Locating Sub-Surface Infrastructure with a Line and Level Correlation Survey
When a development site is located near or above underground infrastructure – such as rail tunnels or utilities - and the project requires piling, excavation or other sub-surface works, conducting a line and level correlation survey is the critical first step in understanding the geospatial relationship between the proposed construction works and the existing below ground asset. Without this knowledge, the owners of the underground asset will not grant permission for works to proceed.
Working closely with developers and project managers, SOCOTEC Monitoring has vast experience of conducting line and level correlation surveys to satisfy underground asset owners’ requirements, assisting developers with project approvals and ensuring that proposed works will not impact any existing underground structures.
Why the requirement for a line and level correlation survey?
Before any development located in the vicinity of a tunnel or other rail asset is approved, agreement in principle to carry out the works is required from the owners of the asset, for example Network Rail, Transport for London or London Underground. Having first accessed general map data and established that the proposed development is near to an underground tunnel, the contractor intending to carry out the works is required to seek this agreement in principle which, in the case of Network Rail, is known as the Basic Asset Protection Agreement or BAPA.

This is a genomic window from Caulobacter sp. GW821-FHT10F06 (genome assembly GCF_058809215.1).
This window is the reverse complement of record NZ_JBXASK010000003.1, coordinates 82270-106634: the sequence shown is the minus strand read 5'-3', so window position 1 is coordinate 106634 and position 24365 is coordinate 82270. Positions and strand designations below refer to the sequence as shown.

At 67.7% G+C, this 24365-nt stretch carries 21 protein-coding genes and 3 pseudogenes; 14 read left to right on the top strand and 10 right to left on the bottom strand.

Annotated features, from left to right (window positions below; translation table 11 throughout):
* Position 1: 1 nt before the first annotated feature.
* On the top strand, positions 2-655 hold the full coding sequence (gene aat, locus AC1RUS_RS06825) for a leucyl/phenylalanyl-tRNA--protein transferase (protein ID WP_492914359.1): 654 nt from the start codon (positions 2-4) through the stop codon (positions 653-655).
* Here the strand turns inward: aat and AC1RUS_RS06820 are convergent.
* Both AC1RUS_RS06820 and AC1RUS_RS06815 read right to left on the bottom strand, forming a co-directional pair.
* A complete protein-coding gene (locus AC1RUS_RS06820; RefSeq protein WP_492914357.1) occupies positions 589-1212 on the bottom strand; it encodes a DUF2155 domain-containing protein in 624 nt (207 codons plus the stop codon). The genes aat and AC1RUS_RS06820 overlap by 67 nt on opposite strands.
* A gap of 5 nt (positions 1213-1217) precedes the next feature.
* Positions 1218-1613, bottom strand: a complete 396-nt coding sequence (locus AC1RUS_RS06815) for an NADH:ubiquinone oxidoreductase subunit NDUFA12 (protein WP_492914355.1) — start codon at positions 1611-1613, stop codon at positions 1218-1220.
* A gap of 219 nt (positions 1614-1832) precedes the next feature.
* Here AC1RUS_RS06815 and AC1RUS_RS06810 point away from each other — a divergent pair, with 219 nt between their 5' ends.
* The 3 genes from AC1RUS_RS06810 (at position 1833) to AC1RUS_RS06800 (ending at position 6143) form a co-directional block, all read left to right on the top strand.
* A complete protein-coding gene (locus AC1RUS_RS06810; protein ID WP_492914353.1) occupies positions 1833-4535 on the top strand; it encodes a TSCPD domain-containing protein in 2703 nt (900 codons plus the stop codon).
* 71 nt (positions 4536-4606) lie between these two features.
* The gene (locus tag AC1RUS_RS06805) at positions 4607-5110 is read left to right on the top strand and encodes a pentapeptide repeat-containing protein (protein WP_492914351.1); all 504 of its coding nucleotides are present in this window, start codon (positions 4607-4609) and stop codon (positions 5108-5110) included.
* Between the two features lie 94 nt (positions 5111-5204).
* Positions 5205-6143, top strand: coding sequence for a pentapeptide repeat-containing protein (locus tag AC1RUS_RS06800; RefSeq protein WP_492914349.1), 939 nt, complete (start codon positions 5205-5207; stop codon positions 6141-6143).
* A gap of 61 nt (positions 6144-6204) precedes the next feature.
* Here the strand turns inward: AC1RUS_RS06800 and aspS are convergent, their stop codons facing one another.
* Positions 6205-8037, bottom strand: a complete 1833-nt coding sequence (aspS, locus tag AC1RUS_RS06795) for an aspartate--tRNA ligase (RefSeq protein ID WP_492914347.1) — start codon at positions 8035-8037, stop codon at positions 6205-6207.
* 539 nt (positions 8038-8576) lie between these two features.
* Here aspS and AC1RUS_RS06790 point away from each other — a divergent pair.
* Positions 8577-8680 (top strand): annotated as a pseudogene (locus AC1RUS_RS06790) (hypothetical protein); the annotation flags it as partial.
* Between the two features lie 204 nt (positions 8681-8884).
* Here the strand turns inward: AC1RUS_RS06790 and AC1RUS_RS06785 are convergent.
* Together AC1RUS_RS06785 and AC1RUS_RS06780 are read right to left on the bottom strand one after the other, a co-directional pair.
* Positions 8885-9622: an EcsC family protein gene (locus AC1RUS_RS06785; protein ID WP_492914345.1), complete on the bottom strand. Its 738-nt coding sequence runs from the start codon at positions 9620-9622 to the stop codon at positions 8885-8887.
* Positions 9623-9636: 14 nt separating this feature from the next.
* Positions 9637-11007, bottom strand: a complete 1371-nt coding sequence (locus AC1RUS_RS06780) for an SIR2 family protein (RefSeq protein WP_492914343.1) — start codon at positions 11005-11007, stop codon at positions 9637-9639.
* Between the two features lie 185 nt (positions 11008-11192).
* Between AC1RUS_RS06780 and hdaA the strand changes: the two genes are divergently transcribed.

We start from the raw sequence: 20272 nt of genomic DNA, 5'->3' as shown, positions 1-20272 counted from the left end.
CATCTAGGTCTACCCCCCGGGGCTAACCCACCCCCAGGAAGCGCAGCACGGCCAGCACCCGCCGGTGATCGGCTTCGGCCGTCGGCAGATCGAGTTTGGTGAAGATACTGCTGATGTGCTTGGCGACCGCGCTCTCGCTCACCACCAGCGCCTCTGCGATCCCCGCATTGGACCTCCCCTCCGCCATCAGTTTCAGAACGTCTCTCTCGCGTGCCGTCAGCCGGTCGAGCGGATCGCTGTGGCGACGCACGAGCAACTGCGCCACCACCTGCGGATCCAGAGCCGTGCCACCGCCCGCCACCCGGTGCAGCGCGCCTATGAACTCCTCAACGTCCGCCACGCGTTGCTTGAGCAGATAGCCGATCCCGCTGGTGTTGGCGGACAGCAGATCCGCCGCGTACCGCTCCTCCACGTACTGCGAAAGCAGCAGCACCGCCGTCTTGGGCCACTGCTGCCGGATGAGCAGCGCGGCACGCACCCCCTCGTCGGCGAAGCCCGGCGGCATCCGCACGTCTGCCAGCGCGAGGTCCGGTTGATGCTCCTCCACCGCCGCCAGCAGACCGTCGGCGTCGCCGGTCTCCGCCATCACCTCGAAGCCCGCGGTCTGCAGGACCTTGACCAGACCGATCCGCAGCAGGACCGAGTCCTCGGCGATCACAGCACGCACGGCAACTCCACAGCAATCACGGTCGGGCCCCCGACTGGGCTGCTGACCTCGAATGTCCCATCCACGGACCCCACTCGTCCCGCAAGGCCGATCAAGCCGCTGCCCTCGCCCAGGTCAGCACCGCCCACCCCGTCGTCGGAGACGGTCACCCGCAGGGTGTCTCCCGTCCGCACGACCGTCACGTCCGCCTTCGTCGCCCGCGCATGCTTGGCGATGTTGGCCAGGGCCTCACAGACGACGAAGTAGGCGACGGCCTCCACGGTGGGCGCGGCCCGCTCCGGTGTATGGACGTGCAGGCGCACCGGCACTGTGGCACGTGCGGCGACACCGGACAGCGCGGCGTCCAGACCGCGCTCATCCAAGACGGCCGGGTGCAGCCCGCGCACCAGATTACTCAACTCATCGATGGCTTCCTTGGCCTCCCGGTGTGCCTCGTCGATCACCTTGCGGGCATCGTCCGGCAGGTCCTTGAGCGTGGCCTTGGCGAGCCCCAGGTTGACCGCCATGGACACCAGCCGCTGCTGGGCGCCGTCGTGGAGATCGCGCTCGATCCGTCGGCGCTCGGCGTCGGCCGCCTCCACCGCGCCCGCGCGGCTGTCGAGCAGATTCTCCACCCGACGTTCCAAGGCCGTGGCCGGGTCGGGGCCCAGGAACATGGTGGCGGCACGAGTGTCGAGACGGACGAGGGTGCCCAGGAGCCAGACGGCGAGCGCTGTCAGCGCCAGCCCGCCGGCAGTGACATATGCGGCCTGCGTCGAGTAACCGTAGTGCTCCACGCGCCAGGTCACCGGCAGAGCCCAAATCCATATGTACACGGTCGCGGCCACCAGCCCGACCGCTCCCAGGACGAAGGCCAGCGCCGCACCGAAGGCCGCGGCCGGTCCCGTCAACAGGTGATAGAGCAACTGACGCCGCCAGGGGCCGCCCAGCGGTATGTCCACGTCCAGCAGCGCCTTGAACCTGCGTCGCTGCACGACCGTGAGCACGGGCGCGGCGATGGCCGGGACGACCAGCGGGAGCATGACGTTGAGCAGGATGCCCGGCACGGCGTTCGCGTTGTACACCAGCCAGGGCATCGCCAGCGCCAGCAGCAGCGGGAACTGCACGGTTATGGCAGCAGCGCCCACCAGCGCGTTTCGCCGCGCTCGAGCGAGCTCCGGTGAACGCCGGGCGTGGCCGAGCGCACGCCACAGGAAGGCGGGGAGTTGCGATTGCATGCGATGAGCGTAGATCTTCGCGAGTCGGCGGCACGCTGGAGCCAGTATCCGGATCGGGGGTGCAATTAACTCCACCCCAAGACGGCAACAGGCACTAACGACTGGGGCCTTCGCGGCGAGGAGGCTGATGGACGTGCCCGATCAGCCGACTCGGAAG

To be eligible to seek this agreement, a line and level correlation survey – also known as a surface to sub-surface correlation survey, or a surface to sub-surface relationship survey - is required to provide the contractor with information about the exact positioning of the running rails or tunnel structures in relation to the proposed development works. Linking the resulting data with an existing topographic or measured building survey on the same grid can predict the estimated impact to any rail infrastructure.
Equipped with the data and insight to demonstrate likely impact on adjacent rail structures, contractors can then approach the asset owners to seek the required permission for the project. Any required adjustments can be made to the design at this stage, which might involve changing piling locations or adapting the programme of works to abide by the asset owner’s specific requirements, taking into account minimum distance stipulations or maximum weight restrictions, for example.
Benefits of line and level correlation surveys
A summary of the benefits of conducting a line and level correlation survey includes:
- Establishing a survey control network at the start of a project
- Creating a framework of coordinated points that all parties can agree on
- Assisting developers in making critical design decisions
- Establishing a reference point to check the assumed impact of any works, which could be used as evidence in the event of any litigation
- Mitigating risk to third-party assets
- Preventing unknown project costs
- Avoiding reputational damage for the developer.